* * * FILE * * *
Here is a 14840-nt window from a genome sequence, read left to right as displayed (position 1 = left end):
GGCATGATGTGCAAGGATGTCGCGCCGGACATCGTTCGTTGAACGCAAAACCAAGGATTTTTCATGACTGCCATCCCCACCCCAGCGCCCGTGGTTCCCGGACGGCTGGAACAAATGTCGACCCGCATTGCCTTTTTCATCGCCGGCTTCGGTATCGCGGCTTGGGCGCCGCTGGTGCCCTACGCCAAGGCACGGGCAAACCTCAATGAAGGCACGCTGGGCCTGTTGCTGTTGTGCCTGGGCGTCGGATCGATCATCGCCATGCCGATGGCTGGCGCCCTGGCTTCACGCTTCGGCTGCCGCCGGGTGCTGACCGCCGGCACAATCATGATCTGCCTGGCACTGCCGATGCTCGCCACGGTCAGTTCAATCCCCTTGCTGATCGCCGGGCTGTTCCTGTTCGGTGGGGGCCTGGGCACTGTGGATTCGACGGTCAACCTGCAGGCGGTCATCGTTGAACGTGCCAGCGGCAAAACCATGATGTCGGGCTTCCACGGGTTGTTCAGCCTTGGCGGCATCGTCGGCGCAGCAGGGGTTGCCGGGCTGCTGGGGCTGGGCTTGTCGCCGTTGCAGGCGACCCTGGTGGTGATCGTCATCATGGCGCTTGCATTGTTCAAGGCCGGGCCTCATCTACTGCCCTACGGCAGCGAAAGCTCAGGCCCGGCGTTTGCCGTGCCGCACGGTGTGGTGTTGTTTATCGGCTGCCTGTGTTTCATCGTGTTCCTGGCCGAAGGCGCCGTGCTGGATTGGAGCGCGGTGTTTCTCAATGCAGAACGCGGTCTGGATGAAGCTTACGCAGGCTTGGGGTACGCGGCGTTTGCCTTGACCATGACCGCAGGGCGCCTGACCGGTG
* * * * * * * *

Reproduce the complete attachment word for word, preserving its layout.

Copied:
Here is a 14840-nt window from a genome sequence, read left to right as displayed (position 1 = left end):
GGCATGATGTGCAAGGATGTCGCGCCGGACATCGTTCGTTGAACGCAAAACCAAGGATTTTTCATGACTGCCATCCCCACCCCAGCGCCCGTGGTTCCCGGACGGCTGGAACAAATGTCGACCCGCATTGCCTTTTTCATCGCCGGCTTCGGTATCGCGGCTTGGGCGCCGCTGGTGCCCTACGCCAAGGCACGGGCAAACCTCAATGAAGGCACGCTGGGCCTGTTGCTGTTGTGCCTGGGCGTCGGATCGATCATCGCCATGCCGATGGCTGGCGCCCTGGCTTCACGCTTCGGCTGCCGCCGGGTGCTGACCGCCGGCACAATCATGATCTGCCTGGCACTGCCGATGCTCGCCACGGTCAGTTCAATCCCCTTGCTGATCGCCGGGCTGTTCCTGTTCGGTGGGGGCCTGGGCACTGTGGATTCGACGGTCAACCTGCAGGCGGTCATCGTTGAACGTGCCAGCGGCAAAACCATGATGTCGGGCTTCCACGGGTTGTTCAGCCTTGGCGGCATCGTCGGCGCAGCAGGGGTTGCCGGGCTGCTGGGGCTGGGCTTGTCGCCGTTGCAGGCGACCCTGGTGGTGATCGTCATCATGGCGCTTGCATTGTTCAAGGCCGGGCCTCATCTACTGCCCTACGGCAGCGAAAGCTCAGGCCCGGCGTTTGCCGTGCCGCACGGTGTGGTGTTGTTTATCGGCTGCCTGTGTTTCATCGTGTTCCTGGCCGAAGGCGCCGTGCTGGATTGGAGCGCGGTGTTTCTCAATGCAGAACGCGGTCTGGATGAAGCTTACGCAGGCTTGGGGTACGCGGCGTTTGCCTTGACCATGACCGCAGGGCGCCTGACCGGTG